Latha math dhuibh, a chàrdan.

Before David’s first diary begins, we look at the account he gives of his ancestry. Despite this being written in English, there is a regard for tradition evident in David’s intentional listing of his forefathers. Although he doesn’t go back the full seven, we can extrapolate from the following excerpt – by adding another couple of generations to the end – that his patronymic would be something along the lines of:

Dàibhidh mac Choinnich ‘ic Sheumais ‘ic Uilleim ‘ic Sheumais [‘ic Uilleim? ‘ic Sheumais?]

You can see the darker ink of David’s brother John [JM] in between the text. His daughter and my grandmother Laura MacLeod’s handwriting is in blue biro.

FULL TEXT WITH COMMENTARY (in brackets and italics)

My forefathers by my father’s side:

My great-great-grandfather James Macleod (My own grandmother Laura was of the opinion that our MacLeods hailed originally from Asaint [Assynt]. Family tradition states that they belonged in the intervening years to Srath Nabhair [Strathnaver] in the MacKay Country. We are not sure whether this was in James’ era or before, ÀM)

My great-grandfather William Macleod was a farmer at Achverga near Spittal, Parish of Watten.  Died there.  His wife was Barbra Sutherland of Tormsdale, Halkirk Parish.  Married 8th June 1790 at Halkirk by Rev. W. Cameron. (The fascinating thing here is that this is direct evidence of Gaels in the Parish of Watten as recently as the turn of the 19th century. I have heard that the parishoners of the district were on the verge of rioting when their Gaelic-speaking minister was withdrawn in 1695. This serves to throw up in the air the commonly-held belief that “Gaelic was never spoken” there. West Watten appears to have a recent Gaelic history, ÀM)

My grandfather was James Macleod, born 1790 at Achverga.  Learned the cooper trade at Wick.  Went to work at Helmsdale at his trade.  Got acquaint there with Lucy Mackenzie, second daughter of Kenneth Mackenzie, farmer, West [unclear], Forse, Latheron.  Contracted in the Road Side Public House, Forse.  Married at Helmsdale.  Lived there some time.  Came to Burrigle, Forse.  Died there on the 7th March 1866.  His wife was born in 1798.  Died August 1863. (The rumour was that Lucy’s Bun Ilidh [Helmsdale] mother Ròs Nic a’ Phearsain [Rose MacPherson] was the daughter of a British General and that her marriage to the young fisherman from Forse was preceeded by what my grandmother termed “a runaway match”! How true this is I have been unable to find out. The MacPhersons of today’s Helmsdale will be relations of one kind and another, ÀM)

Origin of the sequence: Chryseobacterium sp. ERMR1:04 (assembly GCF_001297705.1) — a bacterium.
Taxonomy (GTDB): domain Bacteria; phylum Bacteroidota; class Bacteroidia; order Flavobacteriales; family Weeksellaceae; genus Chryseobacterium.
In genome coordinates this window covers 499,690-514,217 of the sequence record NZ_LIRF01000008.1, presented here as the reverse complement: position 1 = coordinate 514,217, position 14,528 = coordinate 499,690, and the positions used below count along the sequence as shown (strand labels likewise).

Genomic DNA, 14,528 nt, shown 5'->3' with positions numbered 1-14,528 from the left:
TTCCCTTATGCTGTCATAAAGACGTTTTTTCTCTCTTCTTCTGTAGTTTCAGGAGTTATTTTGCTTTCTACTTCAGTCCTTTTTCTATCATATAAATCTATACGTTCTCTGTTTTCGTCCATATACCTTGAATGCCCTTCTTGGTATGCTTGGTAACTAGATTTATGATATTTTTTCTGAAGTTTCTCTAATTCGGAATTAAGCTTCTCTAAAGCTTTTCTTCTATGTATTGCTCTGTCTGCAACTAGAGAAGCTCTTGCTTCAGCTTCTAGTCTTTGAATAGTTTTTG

Their family:

Barbra, born 1823, died 1852, 29 years old (Poor Barab [Barbara] died very young, but not before she had embroidered a beautiful sampler which I still have in its original wood and glass frame on my living room wall, ÀM)

Rose, born 1824, died 1845, 21 years old

Margaret, born 1825, died 1882 (Maighread NicLeòid married David’s uncle on his mother’s side Seórdan Sùrlan [George Sutherland]. Two MacLeod siblings married two Sutherland siblings – see also “Kenneth” below)

William, born 1827, married Margaret Tranter who died at Peterhead.  (Their daughter Sinclair [Mrs Black] died at Broughton Place aged 72 on the 30th of February 1930.  Piershill Cemetery.  Lucy died 1887 in [unclear].  Easter Road Cemetery [JM]). (Margaret’s brother Alasdair Tranndair [Alexander Tranter] married in Uibhist a Deas [South Uist] to Màiri Nic an t-Saoir [Mary MacIntyre] and the family ended up in Morayshire. I imagine they would have been quite amused at the difference between their Gaelic dialects when they first met in the 1860s. Mary is also highly likely to have been monolingual! ÀM)

Kenneth, born 1829, died 1902 (Coinneach MacLeòid is my g-g-grandfather and David’s father. He married Seónaid Shùrlan [Janet Sutherland] about which more in future blogs, ÀM)

In the next blog, we look at David’s ancestry on his maternal line.

Beannachd leibh!


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